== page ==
When you own a business, determining how much to pay your employees and how and when to give them salary adjustments is completely your call. That can be intimidating, however, especially if you’re a new business owner without managerial experience. Rather than stress yourself out, consider some tips from the experts.
Reflect on performance
While you should be evaluating your employees on a regular basis, companies typically give their employees salary adjustments during the annual review because it’s easier to see what each employee has contributed to your business over the course of a year. Obinna Ezekie from the Young Entrepreneur Council (YEC) told Small Business Trends that “an objective performance evaluation should be used as a basis for pay raises.” He went on to explain that this shouldn’t be the only factor taken into account when considering raises. Your employee’s self-evaluation can be a telling factor regarding his or her potential, and can help you determine whether they have more to contribute to your business than they currently are.
Research the competition
If you want to keep your employees around long-term, it’s important to ensure that their salaries are in line with the average salaries of your competitors. Entrepreneur Joshua Waldron creates wage analysis reports for each department in his company. “[These] show what we currently pay our employees compared to what the average wage is for their job titles nationally,” he told Small Biz Trends. Your employees are almost certainly checking average national and local salary information for their positions. If your raises aren’t up to par, you could end up losing valuable people to your competition.
Determine your budget
Before committing to raises for your employees, Chron contributor W. D. Adkins advises looking at your business’ bottom line to determine your budget. If your profits were lackluster, you won’t be in a position to give out as much in raises as you would like. On the other hand, if you had a lucrative year, sharing the wealth with your high-performing employees could be a great motivator for employees to perform at their highest levels.
Types of compensation
Once you know how much money you can afford to give your employees in raises, it’s time to decide whether you’ll stick with a traditional salary adjustment or a bonus. Investopedia contributor James E. McWhinney explains that across-the-board or merit-based raises might not be the best solution for small businesses when it comes to rewarding their employees. “Companies with predictable and steadily rising profits may be able to [give raises] with few concerns,” he writes. “Those with less predictable revenues, rising costs or variable business cycles may be more reluctant to permanently increase payroll expenses.”
That’s where bonuses come in. Bonuses can be given in addition to or instead of annual raises. According to McWhinney, “bonuses can be easier for business owners to manage because they are a variable cost that be reduced or eliminated if business conditions make it difficult or impossible to fund them.” If you do choose the bonus route, you should communicate carefully to your employees if you’re unable to give them their expected yearly bonuses due to shortfalls in profit margins. “Take care to communicate to staff members that the ability to reduce expenses when necessary not only helps the company save money but also avoids the need to make staff reductions when business temporarily slows,” advises McWhinney. “In a well-run business, cutting bonuses can save jobs.”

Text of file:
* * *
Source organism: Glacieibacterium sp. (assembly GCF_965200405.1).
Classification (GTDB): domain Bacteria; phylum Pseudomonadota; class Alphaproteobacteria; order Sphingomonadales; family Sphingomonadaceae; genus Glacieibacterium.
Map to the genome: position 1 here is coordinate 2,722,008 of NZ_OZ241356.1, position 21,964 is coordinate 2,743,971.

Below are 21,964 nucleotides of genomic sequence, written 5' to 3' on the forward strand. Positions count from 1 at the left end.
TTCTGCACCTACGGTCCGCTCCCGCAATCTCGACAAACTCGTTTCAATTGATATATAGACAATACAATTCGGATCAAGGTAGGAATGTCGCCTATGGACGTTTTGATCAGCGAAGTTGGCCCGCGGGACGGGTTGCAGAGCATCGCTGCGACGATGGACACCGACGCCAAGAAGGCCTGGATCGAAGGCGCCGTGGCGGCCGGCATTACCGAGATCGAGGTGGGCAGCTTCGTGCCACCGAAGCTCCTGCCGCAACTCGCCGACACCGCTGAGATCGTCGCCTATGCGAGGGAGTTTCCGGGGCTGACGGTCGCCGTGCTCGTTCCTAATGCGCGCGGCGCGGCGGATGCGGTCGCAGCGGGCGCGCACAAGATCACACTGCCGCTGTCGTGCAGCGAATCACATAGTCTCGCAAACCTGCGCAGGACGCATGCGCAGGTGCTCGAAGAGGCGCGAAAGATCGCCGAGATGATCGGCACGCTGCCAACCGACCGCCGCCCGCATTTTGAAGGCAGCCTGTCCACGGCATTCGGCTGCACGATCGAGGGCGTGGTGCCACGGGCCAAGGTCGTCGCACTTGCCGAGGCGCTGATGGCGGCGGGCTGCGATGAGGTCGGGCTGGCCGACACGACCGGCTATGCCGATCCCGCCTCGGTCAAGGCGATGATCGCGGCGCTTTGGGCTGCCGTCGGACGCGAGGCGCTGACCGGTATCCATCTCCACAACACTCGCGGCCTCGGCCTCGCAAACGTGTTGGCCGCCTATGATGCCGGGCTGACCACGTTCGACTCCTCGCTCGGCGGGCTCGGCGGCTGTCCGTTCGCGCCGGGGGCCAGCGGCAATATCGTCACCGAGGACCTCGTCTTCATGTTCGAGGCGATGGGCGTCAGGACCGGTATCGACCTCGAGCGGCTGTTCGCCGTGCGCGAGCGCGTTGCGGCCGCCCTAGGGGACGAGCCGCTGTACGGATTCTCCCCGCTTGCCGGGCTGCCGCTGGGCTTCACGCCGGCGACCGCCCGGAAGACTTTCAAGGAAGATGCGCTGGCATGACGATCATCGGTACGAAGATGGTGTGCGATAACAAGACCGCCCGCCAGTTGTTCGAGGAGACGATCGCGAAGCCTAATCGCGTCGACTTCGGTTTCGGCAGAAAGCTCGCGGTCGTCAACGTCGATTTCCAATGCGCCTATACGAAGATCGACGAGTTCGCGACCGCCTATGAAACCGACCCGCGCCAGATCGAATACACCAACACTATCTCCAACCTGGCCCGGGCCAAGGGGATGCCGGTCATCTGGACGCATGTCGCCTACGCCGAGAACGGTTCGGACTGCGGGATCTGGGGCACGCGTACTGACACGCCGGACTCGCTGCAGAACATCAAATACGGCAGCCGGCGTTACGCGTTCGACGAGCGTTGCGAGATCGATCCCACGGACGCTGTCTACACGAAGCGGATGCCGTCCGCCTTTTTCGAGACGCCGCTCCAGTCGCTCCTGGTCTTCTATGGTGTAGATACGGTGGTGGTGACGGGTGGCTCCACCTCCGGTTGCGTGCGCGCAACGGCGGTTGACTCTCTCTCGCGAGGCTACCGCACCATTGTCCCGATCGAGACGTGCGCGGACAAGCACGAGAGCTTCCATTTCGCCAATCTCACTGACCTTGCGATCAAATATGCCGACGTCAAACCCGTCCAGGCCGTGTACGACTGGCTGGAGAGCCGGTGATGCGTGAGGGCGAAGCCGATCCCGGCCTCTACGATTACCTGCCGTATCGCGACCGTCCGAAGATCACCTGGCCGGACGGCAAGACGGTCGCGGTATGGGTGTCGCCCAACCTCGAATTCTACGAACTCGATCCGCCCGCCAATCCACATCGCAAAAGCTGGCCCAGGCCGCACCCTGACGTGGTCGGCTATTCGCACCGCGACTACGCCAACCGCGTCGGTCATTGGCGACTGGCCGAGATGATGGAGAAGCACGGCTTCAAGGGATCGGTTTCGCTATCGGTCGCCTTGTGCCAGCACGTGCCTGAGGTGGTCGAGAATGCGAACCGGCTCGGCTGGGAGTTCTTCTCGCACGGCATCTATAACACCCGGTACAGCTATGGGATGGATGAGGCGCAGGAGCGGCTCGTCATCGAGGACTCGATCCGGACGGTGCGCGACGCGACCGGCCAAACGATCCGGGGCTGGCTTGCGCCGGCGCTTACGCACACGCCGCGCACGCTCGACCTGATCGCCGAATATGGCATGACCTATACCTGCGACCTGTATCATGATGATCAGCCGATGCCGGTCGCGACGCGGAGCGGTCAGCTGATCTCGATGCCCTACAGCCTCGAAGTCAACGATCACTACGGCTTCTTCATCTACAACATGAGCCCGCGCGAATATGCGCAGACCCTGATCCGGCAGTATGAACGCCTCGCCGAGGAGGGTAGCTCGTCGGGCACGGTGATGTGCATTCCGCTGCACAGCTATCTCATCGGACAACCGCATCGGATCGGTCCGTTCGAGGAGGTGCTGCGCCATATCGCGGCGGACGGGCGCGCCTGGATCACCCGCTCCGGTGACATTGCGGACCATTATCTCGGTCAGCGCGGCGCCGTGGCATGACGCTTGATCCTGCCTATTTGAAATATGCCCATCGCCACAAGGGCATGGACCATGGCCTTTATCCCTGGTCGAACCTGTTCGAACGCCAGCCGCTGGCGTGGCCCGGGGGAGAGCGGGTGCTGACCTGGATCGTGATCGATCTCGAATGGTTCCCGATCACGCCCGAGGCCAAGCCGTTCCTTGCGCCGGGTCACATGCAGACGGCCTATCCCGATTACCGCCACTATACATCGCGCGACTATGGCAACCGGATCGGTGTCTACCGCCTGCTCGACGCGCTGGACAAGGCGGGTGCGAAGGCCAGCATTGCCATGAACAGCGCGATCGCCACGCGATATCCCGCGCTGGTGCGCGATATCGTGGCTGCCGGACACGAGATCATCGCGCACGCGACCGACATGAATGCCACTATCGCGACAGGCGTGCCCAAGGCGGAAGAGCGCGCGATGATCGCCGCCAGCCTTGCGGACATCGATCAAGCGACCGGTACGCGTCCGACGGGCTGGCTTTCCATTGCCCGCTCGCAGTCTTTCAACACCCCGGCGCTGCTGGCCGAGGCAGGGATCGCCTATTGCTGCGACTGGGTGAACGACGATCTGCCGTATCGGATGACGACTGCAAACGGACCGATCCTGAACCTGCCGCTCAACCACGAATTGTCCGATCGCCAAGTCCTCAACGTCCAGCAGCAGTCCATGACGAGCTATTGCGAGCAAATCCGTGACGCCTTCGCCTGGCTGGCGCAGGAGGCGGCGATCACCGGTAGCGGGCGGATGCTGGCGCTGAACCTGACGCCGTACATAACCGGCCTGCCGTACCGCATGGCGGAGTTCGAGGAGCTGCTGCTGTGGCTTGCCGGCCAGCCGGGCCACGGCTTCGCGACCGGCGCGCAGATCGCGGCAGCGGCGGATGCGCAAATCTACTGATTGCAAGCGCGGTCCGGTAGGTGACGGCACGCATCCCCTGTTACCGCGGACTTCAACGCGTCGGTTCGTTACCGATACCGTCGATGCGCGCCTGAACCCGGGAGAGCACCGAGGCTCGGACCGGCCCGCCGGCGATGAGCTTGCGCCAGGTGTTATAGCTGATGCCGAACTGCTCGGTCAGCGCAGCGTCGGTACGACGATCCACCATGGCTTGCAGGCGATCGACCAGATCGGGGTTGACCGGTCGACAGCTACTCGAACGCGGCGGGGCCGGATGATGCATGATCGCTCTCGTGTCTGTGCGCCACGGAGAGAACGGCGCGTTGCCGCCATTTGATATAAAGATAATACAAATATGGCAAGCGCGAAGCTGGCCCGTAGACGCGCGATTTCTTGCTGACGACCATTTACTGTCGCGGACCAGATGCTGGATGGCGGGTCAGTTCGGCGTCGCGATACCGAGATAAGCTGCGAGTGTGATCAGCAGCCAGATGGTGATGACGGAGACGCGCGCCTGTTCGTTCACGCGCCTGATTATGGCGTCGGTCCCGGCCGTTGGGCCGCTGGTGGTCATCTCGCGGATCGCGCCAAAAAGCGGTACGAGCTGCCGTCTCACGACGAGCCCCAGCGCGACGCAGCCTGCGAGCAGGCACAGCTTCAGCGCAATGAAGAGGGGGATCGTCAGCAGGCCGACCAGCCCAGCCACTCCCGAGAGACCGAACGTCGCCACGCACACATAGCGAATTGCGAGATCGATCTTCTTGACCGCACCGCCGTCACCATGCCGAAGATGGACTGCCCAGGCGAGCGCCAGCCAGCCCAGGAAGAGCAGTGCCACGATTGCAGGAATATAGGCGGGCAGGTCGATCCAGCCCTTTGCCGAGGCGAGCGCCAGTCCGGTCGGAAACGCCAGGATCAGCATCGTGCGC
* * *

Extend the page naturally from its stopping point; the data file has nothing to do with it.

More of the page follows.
Communicating your raises
Whether you are personally planning to communicate your raises to your employees personally or enlist the help of a manager, it’s important to take the right approach. In a December 2016 article for TheBalance.com, human resources expert Susan M. Heathfield advises giving the raise in a dollar amount rather than a percentage, as this is more easily understood by your employees. She also recommends explaining why your employee is getting a raise, going into detail about the specific contributions they have made to your business. Finally, she advises thanking the employee for their commitment to your company and expressing confidence that they will continue to grow and contribute in the coming months and years.
On the other hand, Heathfield recommends staying away from any mention of other employees’ raises or performance. While you want to create an environment that favors healthy competition, you don’t want to create a negative atmosphere between employees who feel like they are overlooked when compared to their peers.
With a well thought-out strategy, your employees’ annual raises don’t need to be a headache.